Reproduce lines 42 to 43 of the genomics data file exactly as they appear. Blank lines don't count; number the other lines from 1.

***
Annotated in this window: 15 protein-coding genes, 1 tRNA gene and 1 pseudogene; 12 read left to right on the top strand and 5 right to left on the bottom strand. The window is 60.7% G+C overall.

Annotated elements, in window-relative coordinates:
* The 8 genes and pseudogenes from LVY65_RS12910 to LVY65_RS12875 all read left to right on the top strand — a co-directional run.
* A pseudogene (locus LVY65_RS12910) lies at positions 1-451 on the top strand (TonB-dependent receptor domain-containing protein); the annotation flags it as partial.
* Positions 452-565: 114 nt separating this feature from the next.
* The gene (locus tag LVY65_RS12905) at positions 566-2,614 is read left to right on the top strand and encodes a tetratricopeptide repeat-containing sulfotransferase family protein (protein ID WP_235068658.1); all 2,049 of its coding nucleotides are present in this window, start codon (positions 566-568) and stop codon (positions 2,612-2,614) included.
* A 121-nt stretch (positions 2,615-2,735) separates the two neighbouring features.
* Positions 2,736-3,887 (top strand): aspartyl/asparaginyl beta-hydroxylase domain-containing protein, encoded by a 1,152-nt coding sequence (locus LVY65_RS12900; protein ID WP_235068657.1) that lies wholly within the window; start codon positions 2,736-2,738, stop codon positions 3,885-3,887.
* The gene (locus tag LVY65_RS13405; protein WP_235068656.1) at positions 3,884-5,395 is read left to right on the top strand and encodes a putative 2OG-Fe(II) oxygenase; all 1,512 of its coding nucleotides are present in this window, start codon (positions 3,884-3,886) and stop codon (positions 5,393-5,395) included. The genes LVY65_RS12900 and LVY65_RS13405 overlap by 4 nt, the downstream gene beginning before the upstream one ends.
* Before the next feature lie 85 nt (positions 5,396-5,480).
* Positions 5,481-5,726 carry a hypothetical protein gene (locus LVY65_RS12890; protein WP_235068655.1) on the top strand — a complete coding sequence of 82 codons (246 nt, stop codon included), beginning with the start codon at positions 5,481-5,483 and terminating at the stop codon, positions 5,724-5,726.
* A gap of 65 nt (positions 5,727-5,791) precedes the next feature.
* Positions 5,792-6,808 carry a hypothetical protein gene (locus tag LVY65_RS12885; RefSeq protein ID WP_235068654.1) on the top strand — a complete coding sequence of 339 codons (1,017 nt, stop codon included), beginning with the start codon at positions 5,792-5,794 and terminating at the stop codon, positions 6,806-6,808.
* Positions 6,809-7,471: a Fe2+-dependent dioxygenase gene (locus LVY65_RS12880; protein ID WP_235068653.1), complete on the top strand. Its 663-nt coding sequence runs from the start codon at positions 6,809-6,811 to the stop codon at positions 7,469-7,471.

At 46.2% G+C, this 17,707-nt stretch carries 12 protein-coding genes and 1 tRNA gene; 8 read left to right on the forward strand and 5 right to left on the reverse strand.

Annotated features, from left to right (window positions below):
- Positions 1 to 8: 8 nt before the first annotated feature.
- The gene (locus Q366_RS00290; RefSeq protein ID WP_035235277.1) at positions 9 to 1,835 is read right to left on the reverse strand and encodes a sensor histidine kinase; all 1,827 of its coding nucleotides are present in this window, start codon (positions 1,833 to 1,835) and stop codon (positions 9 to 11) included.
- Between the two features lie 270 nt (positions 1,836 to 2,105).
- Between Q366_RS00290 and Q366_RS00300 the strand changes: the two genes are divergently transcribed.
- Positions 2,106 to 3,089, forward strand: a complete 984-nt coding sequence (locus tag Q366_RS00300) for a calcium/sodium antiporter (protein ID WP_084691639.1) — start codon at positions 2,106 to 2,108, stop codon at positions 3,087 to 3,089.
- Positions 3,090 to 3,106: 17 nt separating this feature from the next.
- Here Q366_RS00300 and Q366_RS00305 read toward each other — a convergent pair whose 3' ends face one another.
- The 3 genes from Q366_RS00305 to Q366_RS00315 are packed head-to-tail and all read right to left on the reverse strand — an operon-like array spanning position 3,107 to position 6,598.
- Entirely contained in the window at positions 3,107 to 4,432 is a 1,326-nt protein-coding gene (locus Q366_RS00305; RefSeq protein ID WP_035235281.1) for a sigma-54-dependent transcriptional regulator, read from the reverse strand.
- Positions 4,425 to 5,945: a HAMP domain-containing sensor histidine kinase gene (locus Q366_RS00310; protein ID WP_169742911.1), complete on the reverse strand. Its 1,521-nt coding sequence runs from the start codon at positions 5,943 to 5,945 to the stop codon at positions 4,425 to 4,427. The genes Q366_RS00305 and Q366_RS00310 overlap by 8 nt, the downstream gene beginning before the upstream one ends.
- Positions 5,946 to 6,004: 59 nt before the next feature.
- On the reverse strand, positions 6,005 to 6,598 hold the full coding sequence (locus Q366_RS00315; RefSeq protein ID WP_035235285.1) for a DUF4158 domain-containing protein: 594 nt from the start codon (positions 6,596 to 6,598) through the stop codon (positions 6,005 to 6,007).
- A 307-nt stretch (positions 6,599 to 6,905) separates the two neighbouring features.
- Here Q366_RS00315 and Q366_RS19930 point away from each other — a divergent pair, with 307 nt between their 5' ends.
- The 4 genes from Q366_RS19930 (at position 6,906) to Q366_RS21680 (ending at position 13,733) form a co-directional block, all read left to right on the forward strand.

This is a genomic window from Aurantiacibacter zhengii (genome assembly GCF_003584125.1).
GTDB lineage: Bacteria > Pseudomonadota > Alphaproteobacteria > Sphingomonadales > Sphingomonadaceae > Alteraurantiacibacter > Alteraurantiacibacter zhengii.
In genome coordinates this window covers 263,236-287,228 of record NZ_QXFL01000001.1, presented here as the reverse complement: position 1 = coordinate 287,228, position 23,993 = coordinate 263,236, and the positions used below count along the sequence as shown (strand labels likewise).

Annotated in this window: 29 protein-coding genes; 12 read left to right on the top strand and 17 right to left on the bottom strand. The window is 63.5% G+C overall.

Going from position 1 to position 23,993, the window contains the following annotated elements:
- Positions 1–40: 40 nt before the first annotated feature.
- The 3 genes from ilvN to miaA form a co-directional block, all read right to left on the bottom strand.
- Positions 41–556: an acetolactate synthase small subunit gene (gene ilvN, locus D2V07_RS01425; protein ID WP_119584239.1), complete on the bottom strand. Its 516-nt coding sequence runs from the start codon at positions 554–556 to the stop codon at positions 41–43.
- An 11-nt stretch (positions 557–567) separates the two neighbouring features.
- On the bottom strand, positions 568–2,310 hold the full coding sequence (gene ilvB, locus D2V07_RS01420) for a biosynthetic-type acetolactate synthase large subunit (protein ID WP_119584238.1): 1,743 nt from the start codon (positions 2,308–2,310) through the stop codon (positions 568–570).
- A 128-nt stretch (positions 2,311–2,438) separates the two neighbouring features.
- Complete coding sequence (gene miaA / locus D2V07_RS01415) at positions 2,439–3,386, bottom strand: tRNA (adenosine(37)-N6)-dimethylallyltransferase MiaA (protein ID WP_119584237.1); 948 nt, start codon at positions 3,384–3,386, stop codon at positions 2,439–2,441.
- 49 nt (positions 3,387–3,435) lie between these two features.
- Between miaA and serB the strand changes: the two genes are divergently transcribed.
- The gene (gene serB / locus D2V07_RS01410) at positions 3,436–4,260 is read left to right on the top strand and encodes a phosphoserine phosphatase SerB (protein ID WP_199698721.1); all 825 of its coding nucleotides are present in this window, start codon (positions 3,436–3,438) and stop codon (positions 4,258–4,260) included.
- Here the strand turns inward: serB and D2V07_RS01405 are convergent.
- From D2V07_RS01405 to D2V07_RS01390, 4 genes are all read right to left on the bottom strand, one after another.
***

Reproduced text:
- A 128-nt stretch (positions 2,311–2,438) separates the two neighbouring features.
- Complete coding sequence (gene miaA / locus D2V07_RS01415) at positions 2,439–3,386, bottom strand: tRNA (adenosine(37)-N6)-dimethylallyltransferase MiaA (protein ID WP_119584237.1); 948 nt, start codon at positions 3,384–3,386, stop codon at positions 2,439–2,441.